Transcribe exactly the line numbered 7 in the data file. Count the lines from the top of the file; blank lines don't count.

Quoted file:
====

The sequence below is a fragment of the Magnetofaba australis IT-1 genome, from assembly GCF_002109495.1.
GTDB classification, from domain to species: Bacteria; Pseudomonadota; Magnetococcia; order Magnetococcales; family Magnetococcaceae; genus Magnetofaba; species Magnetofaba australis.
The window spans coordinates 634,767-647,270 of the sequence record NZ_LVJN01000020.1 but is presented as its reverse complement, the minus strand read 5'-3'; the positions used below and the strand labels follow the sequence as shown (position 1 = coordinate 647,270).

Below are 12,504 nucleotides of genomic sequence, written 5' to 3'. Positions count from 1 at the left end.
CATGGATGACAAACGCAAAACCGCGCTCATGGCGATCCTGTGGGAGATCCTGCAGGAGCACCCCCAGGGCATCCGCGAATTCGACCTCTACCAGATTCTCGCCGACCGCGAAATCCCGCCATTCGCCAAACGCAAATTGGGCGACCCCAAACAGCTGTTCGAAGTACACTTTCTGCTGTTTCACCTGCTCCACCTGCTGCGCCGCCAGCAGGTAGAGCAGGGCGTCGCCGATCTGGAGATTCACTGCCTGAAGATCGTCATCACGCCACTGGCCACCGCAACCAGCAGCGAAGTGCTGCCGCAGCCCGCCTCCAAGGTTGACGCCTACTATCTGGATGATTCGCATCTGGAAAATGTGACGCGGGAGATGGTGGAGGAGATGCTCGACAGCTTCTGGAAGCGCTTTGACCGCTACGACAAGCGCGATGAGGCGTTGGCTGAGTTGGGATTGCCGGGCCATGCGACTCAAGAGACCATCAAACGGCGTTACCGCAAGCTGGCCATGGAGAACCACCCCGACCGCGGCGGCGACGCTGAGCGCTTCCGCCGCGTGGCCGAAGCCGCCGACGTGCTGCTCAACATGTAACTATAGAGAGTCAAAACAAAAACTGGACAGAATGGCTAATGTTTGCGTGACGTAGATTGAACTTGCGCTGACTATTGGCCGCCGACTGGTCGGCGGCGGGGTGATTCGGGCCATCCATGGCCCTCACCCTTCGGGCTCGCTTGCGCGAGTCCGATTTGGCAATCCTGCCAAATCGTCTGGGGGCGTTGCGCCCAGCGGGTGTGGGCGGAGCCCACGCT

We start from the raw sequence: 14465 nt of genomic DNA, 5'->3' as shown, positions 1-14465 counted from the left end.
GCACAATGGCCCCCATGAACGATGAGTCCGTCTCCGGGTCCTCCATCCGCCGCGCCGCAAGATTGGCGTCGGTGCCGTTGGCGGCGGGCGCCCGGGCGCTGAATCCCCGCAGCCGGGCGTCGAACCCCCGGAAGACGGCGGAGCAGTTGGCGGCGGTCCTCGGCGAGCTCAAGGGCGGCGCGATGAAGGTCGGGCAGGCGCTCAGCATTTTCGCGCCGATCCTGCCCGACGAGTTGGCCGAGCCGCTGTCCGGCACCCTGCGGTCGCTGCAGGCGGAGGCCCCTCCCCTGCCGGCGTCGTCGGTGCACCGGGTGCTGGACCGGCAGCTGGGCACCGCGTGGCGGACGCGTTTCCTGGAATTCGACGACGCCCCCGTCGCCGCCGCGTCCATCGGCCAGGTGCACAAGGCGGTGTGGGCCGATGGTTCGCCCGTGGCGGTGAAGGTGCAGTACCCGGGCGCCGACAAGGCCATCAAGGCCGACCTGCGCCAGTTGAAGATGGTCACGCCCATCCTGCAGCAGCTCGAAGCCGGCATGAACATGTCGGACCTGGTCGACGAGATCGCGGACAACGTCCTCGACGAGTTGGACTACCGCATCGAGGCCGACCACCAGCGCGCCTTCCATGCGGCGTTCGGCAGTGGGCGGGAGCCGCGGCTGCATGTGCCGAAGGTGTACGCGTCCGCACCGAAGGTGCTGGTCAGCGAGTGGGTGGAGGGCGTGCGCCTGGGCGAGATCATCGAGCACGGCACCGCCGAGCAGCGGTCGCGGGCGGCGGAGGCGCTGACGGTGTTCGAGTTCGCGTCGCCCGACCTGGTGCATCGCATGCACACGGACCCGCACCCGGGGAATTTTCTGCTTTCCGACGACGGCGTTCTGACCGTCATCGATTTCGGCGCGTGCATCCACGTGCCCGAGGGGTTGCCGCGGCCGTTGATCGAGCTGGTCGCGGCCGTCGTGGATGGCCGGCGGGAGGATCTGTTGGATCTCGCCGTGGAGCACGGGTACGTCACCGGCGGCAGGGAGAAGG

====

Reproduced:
GCACAATGGCCCCCATGAACGATGAGTCCGTCTCCGGGTCCTCCATCCGCCGCGCCGCAAGATTGGCGTCGGTGCCGTTGGCGGCGGGCGCCCGGGCGCTGAATCCCCGCAGCCGGGCGTCGAACCCCCGGAAGACGGCGGAGCAGTTGGCGGCGGTCCTCGGCGAGCTCAAGGGCGGCGCGATGAAGGTCGGGCAGGCGCTCAGCATTTTCGCGCCGATCCTGCCCGACGAGTTGGCCGAGCCGCTGTCCGGCACCCTGCGGTCGCTGCAGGCGGAGGCCCCTCCCCTGCCGGCGTCGTCGGTGCACCGGGTGCTGGACCGGCAGCTGGGCACCGCGTGGCGGACGCGTTTCCTGGAATTCGACGACGCCCCCGTCGCCGCCGCGTCCATCGGCCAGGTGCACAAGGCGGTGTGGGCCGATGGTTCGCCCGTGGCGGTGAAGGTGCAGTACCCGGGCGCCGACAAGGCCATCAAGGCCGACCTGCGCCAGTTGAAGATGGTCACGCCCATCCTGCAGCAGCTCGAAGCCGGCATGAACATGTCGGACCTGGTCGACGAGATCGCGGACAACGTCCTCGACGAGTTGGACTACCGCATCGAGGCCGACCACCAGCGCGCCTTCCATGCGGCGTTCGGCAGTGGGCGGGAGCCGCGGCTGCATGTGCCGAAGGTGTACGCGTCCGCACCGAAGGTGCTGGTCAGCGAGTGGGTGGAGGGCGTGCGCCTGGGCGAGATCATCGAGCACGGCACCGCCGAGCAGCGGTCGCGGGCGGCGGAGGCGCTGACGGTGTTCGAGTTCGCGTCGCCCGACCTGGTGCATCGCATGCACACGGACCCGCACCCGGGGAATTTTCTGCTTTCCGACGACGGCGTTCTGACCGTCATCGATTTCGGCGCGTGCATCCACGTGCCCGAGGGGTTGCCGCGGCCGTTGATCGAGCTGGTCGCGGCCGTCGTGGATGGCCGGCGGGAGGATCTGTTGGATCTCGCCGTGGAGCACGGGTACGTCACCGGCGGCAGGGAGAAGG